Friday, May 7, 2010

The Warded Man, by Peter V. Brett

The Warded ManIt's always interesting to find a new author, and I'm not disappointed in the discovery of Peter Brett (I think I heard about him on Orson Scott Card's web site). The Warded Man is the story of three children, Arlen, Leesha and Rojer, whose lives are horribly uprooted by separate yet related tragedies. The story is set in what appears to be a future timeline - at least there is mention of a previous age of machines and technology - when "demons" emerge from "The Core" each night when the sun goes down, to kill and destroy. There are several different types of demons; wind, sand, fire and wood, and while they each have their own distinct appearance and abilities, they all seem consumed by a nearly mindless ferocity and hatred of humans and their works.
The only thing which stands in their way is the efficacy of human-created "wards", geometric drawings which bar the demons from specific locations. The wards can be drawn on buildings, in stone or dirt, or on lacquered wooden plates to form warded circles for travelers to use when night falls.
When Arlen's mother is killed by the demons, and he watches helplessly as his cowardly father does nothing to save her, he is driven to leave his home and set out on his own, traveling with one of the local duke's Messengers (yes, with a capital M).They reach the city of Angiers, and he takes apprenticeship with a master Warder there, with the goal of eventually becoming a Messenger, himself.
Leesha's village suffers a catastrophic attack by the demons one night, and when she displays a talent for healing, she is noticed by Bruna, the local master Healer. Leesha had been looking forward to a normal life in the village, marrying the man to whom she was promised, bearing children, becoming a respected Mother, but when her betrothed betrays her, slandering her reputation in the village, she decides to leave her family home and become Bruna's apprentice.
Rojer's family is also killed by the demons, during the visit of a Messenger and the Jongleur who travels with him. With nowhere else to turn, the Jongleur, Arrick Sweetsong, takes him along on his travels, and eventually takes him on as an apprentice, too. He's not the best at this trade, but Rojer's one distinguishing talent is playing the fiddle. His playing is so good, in fact, that not only does he enthrall human audiences, but demons dance to his tune.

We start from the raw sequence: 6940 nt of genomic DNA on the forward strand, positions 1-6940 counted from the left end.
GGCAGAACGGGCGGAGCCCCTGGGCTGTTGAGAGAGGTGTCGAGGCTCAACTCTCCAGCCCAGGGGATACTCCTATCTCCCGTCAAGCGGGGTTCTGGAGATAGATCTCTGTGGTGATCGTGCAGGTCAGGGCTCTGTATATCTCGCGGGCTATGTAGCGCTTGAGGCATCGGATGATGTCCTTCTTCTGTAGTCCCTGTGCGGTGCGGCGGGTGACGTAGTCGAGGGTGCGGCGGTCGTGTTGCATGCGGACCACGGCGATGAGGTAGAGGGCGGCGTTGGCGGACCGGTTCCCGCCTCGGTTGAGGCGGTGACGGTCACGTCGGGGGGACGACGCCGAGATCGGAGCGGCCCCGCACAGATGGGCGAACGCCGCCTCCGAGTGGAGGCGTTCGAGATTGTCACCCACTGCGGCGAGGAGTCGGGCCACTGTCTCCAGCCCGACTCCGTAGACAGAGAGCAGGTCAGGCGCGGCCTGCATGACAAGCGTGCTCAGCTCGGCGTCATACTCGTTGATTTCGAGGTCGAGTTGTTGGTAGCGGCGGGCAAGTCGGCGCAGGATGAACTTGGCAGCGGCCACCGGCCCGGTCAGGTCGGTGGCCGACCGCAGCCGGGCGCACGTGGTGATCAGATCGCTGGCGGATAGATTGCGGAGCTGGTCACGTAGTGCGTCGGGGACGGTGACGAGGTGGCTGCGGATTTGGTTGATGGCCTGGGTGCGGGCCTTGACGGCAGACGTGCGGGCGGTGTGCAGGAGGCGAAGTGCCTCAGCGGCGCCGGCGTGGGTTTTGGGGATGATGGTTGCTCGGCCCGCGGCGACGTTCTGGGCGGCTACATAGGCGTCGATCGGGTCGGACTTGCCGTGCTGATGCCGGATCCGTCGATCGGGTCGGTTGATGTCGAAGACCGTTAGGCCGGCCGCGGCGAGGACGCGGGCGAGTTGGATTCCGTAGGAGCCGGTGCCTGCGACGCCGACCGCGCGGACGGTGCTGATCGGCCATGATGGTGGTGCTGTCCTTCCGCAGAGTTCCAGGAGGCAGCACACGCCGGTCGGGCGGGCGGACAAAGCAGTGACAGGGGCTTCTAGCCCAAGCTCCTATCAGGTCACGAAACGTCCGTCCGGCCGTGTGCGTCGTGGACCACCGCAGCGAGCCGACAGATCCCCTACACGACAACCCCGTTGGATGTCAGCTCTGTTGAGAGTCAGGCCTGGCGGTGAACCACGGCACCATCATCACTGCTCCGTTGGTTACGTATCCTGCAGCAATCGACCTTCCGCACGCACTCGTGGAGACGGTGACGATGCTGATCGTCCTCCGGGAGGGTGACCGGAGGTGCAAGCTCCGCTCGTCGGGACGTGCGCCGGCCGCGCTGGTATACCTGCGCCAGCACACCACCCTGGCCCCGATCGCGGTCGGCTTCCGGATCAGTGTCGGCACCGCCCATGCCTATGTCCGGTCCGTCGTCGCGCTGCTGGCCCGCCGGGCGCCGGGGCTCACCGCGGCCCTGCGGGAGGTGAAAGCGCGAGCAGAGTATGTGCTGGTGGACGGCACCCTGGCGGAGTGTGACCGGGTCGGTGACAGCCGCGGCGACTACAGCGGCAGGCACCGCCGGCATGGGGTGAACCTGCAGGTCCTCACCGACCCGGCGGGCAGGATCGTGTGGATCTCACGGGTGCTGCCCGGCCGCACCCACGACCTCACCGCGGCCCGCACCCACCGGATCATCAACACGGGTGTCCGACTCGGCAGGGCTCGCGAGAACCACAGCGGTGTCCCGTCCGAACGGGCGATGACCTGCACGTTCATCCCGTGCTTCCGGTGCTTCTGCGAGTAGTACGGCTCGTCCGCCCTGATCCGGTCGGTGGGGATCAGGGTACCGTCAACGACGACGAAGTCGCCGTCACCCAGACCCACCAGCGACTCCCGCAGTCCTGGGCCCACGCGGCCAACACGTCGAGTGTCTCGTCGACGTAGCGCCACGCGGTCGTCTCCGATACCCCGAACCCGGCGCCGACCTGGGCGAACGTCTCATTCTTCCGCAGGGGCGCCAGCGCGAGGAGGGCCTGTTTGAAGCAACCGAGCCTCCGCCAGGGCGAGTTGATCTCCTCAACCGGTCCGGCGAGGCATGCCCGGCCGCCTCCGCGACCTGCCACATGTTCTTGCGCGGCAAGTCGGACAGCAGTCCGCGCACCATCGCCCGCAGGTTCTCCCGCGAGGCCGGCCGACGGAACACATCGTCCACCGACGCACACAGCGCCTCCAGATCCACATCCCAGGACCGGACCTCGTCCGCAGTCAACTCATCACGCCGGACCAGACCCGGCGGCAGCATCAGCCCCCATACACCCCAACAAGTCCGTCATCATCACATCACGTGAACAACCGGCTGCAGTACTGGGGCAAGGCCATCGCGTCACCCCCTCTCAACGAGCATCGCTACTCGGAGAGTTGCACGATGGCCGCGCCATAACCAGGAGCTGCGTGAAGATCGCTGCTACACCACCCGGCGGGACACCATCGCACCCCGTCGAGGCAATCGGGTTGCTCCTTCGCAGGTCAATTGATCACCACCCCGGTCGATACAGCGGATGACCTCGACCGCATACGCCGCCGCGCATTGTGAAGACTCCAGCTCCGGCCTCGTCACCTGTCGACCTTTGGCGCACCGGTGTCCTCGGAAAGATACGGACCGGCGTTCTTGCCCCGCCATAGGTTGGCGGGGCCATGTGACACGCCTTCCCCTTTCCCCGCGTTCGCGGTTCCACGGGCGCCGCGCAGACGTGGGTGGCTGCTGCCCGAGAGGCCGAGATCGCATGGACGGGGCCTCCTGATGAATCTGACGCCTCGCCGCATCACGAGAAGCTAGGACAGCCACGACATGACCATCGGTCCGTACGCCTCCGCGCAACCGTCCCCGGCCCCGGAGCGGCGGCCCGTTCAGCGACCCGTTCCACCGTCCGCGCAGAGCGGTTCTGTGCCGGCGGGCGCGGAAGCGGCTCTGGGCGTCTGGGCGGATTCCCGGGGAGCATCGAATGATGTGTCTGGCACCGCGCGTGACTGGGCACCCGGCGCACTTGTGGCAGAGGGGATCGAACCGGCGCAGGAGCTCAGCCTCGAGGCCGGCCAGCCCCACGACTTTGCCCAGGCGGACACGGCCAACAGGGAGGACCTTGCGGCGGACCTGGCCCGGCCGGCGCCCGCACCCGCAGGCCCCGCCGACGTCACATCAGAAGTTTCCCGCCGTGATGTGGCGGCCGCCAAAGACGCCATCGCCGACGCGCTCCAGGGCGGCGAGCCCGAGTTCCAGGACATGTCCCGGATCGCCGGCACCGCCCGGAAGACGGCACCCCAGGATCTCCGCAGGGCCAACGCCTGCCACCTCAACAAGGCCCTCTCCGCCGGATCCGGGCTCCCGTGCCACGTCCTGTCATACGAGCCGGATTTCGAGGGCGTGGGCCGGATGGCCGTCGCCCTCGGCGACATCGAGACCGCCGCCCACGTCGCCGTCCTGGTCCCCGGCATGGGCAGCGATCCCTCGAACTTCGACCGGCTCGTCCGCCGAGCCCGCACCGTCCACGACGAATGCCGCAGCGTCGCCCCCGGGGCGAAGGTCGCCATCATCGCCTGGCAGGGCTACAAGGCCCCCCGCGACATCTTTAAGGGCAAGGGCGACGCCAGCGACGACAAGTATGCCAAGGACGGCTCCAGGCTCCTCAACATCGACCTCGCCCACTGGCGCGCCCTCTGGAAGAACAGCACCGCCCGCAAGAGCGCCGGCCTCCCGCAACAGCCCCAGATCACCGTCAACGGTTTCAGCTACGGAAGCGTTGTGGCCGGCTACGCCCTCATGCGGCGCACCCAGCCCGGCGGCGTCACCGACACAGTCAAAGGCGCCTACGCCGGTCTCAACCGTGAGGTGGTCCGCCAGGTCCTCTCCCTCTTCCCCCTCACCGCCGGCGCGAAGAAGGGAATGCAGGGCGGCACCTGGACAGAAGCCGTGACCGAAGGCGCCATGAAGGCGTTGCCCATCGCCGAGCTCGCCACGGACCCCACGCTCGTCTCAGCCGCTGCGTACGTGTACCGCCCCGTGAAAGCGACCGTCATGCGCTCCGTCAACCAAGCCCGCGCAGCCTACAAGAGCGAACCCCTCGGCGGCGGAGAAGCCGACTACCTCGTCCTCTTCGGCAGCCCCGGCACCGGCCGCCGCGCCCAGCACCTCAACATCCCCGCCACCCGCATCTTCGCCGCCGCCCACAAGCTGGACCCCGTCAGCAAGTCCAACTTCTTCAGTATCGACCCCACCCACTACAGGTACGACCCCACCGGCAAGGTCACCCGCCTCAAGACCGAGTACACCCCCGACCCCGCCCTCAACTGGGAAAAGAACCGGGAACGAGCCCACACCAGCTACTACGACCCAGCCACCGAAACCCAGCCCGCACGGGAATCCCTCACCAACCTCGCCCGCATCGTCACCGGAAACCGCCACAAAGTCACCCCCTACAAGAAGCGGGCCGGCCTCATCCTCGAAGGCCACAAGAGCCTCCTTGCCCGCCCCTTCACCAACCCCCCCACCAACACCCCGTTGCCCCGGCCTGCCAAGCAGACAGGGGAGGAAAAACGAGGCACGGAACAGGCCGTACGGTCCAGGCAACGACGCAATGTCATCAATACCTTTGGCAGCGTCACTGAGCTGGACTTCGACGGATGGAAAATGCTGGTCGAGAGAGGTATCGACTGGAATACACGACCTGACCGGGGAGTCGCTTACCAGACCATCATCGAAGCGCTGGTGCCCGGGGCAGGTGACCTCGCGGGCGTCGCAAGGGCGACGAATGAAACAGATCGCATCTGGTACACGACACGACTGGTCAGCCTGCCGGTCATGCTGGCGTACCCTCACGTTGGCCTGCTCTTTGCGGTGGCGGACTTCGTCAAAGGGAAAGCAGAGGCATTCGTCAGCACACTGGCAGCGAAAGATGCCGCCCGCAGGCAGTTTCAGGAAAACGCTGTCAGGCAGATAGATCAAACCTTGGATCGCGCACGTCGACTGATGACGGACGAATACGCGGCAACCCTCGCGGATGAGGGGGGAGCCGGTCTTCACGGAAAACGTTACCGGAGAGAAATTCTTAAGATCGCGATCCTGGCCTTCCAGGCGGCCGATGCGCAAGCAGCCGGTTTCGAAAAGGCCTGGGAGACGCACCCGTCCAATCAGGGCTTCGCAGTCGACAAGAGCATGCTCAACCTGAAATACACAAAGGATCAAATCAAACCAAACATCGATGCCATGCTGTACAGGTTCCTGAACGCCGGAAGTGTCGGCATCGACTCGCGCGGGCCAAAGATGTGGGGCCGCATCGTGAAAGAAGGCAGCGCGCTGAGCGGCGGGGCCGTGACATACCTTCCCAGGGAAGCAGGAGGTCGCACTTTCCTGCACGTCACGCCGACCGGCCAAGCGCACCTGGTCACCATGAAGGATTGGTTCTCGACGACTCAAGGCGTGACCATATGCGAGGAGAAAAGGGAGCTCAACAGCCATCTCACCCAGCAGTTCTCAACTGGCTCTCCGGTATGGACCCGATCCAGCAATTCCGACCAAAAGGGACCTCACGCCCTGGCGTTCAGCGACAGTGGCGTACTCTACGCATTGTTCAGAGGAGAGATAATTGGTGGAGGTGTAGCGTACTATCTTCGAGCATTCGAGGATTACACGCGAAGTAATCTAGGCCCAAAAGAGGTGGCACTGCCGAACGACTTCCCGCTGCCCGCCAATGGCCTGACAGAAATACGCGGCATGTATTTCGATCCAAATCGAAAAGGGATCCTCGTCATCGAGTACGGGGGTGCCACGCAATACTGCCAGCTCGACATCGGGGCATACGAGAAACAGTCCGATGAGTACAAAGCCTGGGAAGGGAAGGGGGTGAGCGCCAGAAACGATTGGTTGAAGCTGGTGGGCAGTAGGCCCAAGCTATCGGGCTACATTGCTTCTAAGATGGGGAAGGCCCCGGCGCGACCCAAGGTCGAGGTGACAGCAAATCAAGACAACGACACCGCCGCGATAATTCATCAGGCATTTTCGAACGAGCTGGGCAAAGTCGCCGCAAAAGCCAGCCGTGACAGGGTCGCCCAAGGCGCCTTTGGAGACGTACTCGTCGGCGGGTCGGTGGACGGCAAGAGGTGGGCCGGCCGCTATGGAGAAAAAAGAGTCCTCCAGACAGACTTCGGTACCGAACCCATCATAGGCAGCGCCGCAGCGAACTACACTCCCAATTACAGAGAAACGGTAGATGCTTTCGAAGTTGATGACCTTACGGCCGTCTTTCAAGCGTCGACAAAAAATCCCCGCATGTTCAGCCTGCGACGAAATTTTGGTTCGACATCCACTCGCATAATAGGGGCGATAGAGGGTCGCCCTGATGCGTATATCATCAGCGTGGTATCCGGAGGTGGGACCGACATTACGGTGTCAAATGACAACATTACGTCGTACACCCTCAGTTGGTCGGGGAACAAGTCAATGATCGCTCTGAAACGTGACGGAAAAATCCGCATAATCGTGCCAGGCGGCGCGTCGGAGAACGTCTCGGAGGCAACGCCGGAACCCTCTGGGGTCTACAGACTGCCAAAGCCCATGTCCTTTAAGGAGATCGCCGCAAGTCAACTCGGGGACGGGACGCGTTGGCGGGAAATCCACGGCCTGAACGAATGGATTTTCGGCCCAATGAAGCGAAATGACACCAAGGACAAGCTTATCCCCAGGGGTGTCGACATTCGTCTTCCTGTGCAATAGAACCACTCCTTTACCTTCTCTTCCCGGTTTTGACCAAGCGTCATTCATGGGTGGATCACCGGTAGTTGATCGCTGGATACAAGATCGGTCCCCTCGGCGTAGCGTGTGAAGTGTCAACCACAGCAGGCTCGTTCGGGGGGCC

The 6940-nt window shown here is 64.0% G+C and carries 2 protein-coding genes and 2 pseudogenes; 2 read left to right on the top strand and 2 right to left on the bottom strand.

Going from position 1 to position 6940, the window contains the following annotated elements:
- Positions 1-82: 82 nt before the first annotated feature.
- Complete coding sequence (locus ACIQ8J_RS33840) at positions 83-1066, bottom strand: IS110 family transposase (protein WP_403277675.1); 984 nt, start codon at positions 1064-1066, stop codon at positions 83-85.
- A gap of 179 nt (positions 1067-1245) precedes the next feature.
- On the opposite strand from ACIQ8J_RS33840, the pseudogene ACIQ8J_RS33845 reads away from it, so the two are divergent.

After the scene is set, we jump forward about seven years, when each of our protagonists have finished their apprenticeships, and begin to make their own way in the world. The tone of this novel reminds me strongly of some of Robin Hobbs' work, in that each of them continue to face hardship, loss and challenges along the way, and you begin to wonder how they're ever going to get through these events. Eventually, Brett draws these three separate threads of the tale back into a single cord, and our heroes end up, if not in a necessarily better place than where they started, with at least a better understanding of who they are and who they might become.
I'm also always interested in finding a new "magic system" in fantasy novels, and Brett has something different here. Unfortunately, he just throws it out there and then seems to forget about making it either systematic or understandable. For instance, in the early part of the novel, the master Warder berates Arlen for creating wards without any knowledge of geometry, telling him how dangerous that is. Arlen then goes through seven years of apprenticeship to learn the craft of warding, but we never hear another word about how geometry applies to warding.
When Arlen first arrives in the city, his master is excited to hear about the "new" wards Arlen learned to use in his remote village, and there's mention that each master Warder in the city has his own proprietary book of wards, and it's implied that different locales and regions each have their own wards. Later on in the book, Arlen discovers some lost wards in the ruins of a city, and these are all added to the number of wards in the total set of wards. If there really are some mathematical theories behind why a certain type of drawing functions as a ward, and others do not, then how can there be so many wards. Can we just draw something at random and assume it's a ward, and maybe we just haven't figured out its function yet?
A couple of times it's mentioned that the exact positioning of each ward in respect to another ward is crucial. If they're knocked out of alignment, the protection of the wards can fail. Arlen discovers the lost runes, carved on a spear, that make the spear both an offensive and defensive weapon against the demons. When the spear is stolen from him, he tattoos the wards on his own body (hence the title of the book), and he is able to battle demons with his bare hands, and his skin itself is warded against them. If the positioning of wards is so crucial, how can wards that are placed in fixed positions on a rigid object act in the same manner on a thing so malleable as the human body?

Despite some of these issues, it was an enjoyable read, and I've placed a hold on the sequel at my local library.

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